We Invite You To Submit Your Short Film
The Festival Is Now Calling For Film Submissions For The MFoA 2019
Short Film Festival
We invite both aspiring and seasoned filmmakers to submit films for our 2019 Short Film Festival.
The Marblehead Festival of Arts is considered by many to be the finest July 4th celebration of the arts on Boston’s North Shore.
The Film Festival is an outdoor event that will hold its screenings at Crocker Park and Abbot Public Library during the 54th celebration of the Marblehead Festival of Arts. The premiere screening will be on Wednesday, July 3rd at 9:00pm at the stunningly beautiful Crocker Park. There will be a second showing at the Abbot Public Library, Saturday, July 6th at 10:30am at 235 Pleasant St., Marblehead.
Films selected will be eligible for cash and other prizes. The selected films may also be screened at the Festival’s Winter Short Film Festival in February 2020.
Submitting Works To The 2019 Short Film Festival
Film genres considered: Comedy, Drama, Documentary, Animation, Music Video
Films must not exceed a 15-minute running time
Films should be produced within the past two years
Entries should be submitted on an online screener
Adult Division submissions include ages 19 and up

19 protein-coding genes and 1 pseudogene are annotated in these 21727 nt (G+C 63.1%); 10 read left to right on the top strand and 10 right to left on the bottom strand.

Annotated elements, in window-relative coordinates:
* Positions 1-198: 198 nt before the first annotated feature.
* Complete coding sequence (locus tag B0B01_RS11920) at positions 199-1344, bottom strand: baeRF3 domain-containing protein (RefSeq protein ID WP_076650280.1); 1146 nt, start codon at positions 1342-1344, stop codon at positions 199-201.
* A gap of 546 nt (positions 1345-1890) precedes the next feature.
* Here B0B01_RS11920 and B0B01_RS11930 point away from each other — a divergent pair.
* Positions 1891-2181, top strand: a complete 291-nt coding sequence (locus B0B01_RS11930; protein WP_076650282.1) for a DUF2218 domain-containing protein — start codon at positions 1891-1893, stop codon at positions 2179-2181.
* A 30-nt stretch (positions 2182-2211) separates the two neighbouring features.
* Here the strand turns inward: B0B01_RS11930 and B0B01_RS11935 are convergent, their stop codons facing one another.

Student division includes youth and students to grade 12 and up to 18 years old
Adult submissions must be accompanied by an entry fee of $20 per film. There is no entry fee for students or youth.
Submission deadline: Friday, April 26, 2019
Adults – Submission format options – Withoutabox Online Form only
Youth/Student – Submission format options – MFoA Online Form only
For more information and instructions on how to submit your films, please go to -The events Page.
Long Winter Short Film Festival
Abbot Public Library – Wed. Feb 20, 2019 6.45 To 9.00pm
Mid-winter blues getting you down? Here is your opportunity for a fun local night out and to see some great films. And it is close by and free...
The evening’s lineup includes pieces that were screened during the 2018 Summer MFoA Short Film Festival as well as additional thought-provoking original short films.
The screening will take place at 6.45pm on Wednesday, February 20th in the Virginia Carten Galley/Public Meeting Room at Abbot Public Library.
Popcorn and drinks will be available to put you in the right movie atmosphere... and admission is free... but as always, donations are welcome.
We have invited the filmmakers to speak and have a Q&A about their films after the 90 minute show.